I just want to draw attention to the amount of work that went into this film. You wonder why Spielberg considers this to be his Magnum Opus? This was the first American film to be shot in Shanghai in over 40 years at the time, with city blocks closed off and signs changed around to have traditional Chinese characters added in. This was all done in the name of authenticity and he even had period-correct cars and planes replicated for the shoot. Of course the visual effects for the bombing scenes kick ass as they always do in a Spielberg film especially that one scene at the camp. It was originally meant to be one long take but Christian Bale had a hard time acting excited for that so they improvised with a few close ups to get the desired effect. Believe me it works.

Speaking of the scene in the camp, I just want to go back to the one that comes before it. Three Japanese pilots are having their induction ceremony or something, and they are singing a Japanese song while Jim watches from behind the fence. Overcome with emotion he sings the Welsh song Suo Gan. That is truly one of the most powerfully epic moments in film I’ve ever seen. I know I use that expression a lot (the dog ate my Thesaurus) but there really is no other way to describe that scene (though the dog could probably say otherwise). It’s not Christian Bale singing of course but it is him acting and he brings that scene to life, just coupled with that brilliant montage of the other people in the camp being so moved by it, even the Japanese officer there. Then the following bombing on the camp is nothing short of an awesome display of special effects. I’m curious as to what the scene would have looked like as one long take but it’s still more than awesome enough with the close ups added in. The exchange between Jim and Dr Rawlins on top of the tower is just the icing on the cake.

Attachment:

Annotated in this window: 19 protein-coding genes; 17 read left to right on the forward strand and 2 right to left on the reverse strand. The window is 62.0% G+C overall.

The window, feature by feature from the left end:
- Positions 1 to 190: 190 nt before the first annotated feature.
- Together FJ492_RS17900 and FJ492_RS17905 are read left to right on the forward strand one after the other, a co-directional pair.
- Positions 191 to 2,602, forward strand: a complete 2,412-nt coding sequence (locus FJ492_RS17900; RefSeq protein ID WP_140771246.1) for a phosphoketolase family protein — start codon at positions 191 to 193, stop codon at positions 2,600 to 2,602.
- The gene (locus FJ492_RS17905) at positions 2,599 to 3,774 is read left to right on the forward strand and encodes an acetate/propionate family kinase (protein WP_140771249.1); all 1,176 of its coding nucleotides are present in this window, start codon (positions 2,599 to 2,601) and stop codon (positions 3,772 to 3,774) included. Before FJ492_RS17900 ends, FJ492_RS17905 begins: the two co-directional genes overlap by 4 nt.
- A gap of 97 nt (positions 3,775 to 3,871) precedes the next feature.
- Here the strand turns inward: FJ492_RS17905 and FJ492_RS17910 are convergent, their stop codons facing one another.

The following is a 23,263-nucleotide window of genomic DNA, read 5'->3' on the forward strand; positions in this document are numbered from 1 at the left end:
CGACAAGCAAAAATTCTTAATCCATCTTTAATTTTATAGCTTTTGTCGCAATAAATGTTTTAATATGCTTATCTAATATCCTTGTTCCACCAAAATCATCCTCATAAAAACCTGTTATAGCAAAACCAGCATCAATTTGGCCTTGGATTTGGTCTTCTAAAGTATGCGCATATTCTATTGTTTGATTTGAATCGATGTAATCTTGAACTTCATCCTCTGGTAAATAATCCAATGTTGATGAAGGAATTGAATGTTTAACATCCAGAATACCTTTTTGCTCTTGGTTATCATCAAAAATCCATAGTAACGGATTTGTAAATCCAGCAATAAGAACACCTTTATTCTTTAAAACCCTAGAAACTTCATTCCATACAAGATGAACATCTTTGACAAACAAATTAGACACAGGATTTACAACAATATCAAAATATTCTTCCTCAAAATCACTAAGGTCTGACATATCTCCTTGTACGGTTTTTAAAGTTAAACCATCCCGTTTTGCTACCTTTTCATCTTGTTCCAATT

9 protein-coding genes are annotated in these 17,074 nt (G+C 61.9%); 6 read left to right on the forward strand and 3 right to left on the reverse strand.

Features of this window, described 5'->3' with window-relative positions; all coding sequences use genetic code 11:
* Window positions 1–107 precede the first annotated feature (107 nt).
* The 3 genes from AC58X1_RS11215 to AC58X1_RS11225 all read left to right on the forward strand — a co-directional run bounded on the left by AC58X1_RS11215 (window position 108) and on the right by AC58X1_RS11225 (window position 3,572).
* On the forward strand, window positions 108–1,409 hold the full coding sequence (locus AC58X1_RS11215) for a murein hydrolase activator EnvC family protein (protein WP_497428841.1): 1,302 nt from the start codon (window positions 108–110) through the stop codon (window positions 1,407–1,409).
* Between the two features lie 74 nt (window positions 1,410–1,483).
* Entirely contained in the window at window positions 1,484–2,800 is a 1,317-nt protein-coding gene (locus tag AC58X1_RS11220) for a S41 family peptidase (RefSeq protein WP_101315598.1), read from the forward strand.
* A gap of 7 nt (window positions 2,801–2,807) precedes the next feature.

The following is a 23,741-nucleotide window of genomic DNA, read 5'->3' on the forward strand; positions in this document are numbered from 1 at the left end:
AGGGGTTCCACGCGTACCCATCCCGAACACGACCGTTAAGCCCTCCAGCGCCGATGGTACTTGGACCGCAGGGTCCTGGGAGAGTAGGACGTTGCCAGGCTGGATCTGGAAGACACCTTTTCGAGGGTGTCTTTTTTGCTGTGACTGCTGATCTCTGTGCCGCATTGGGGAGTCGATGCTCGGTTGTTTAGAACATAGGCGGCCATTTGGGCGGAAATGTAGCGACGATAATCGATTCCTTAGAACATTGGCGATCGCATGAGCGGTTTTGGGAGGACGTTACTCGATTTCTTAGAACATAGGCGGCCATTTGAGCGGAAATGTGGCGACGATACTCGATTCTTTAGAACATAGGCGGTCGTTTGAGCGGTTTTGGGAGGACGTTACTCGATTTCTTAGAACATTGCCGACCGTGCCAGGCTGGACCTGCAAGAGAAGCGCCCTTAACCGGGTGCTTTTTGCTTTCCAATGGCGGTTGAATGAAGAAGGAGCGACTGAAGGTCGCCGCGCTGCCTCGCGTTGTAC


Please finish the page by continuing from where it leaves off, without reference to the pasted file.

And if you don’t want the ending to be spoiled then don’t read this little bit, but you can’t talk about this film without mentioning the ending. It is truly one of the most heart-wrenching scenes you’ll ever watch in a film. Jim has been taken to an orphanage with other children who have lost their parents, and is waiting in a big hall while British adults look for their children. Jim’s mother finds him and he does not recognise her at first. There are lot of typical Hollywood ways that this particular scene could have gone but Spielberg went for subtlety and that made it so much more powerful. I’m a 19 year old guy and I genuinely cried at that scene. I dare you to watch the whole film and not even get a little watery eyed when Jim gets reunited with his parents. 

So it seems despite my dislike for the majority of 80s films (The Shining anyone?) I do seem to have included a few on my list without actually knowing it. Spielberg truly is one of the most versatile directors there is, with an impressive resume as it is, but I do nod to this as one of his finest. It’s a fantastic coming-of-age story about the loss of innocence with some pretty deep symbolism. Spielberg has actually described it as a sort of reverse Peter Pan story where a boy has to grow up too quickly. I would of course rank it as one of the top War movies of all time though as you’ll have guessed from my list, I haven’t seen that many or enjoyed that many so a top war movies list for me would probably only have about six films on it. Take care, guys and don’t forget to follow me, the Cadillac of the internet, on Twitter.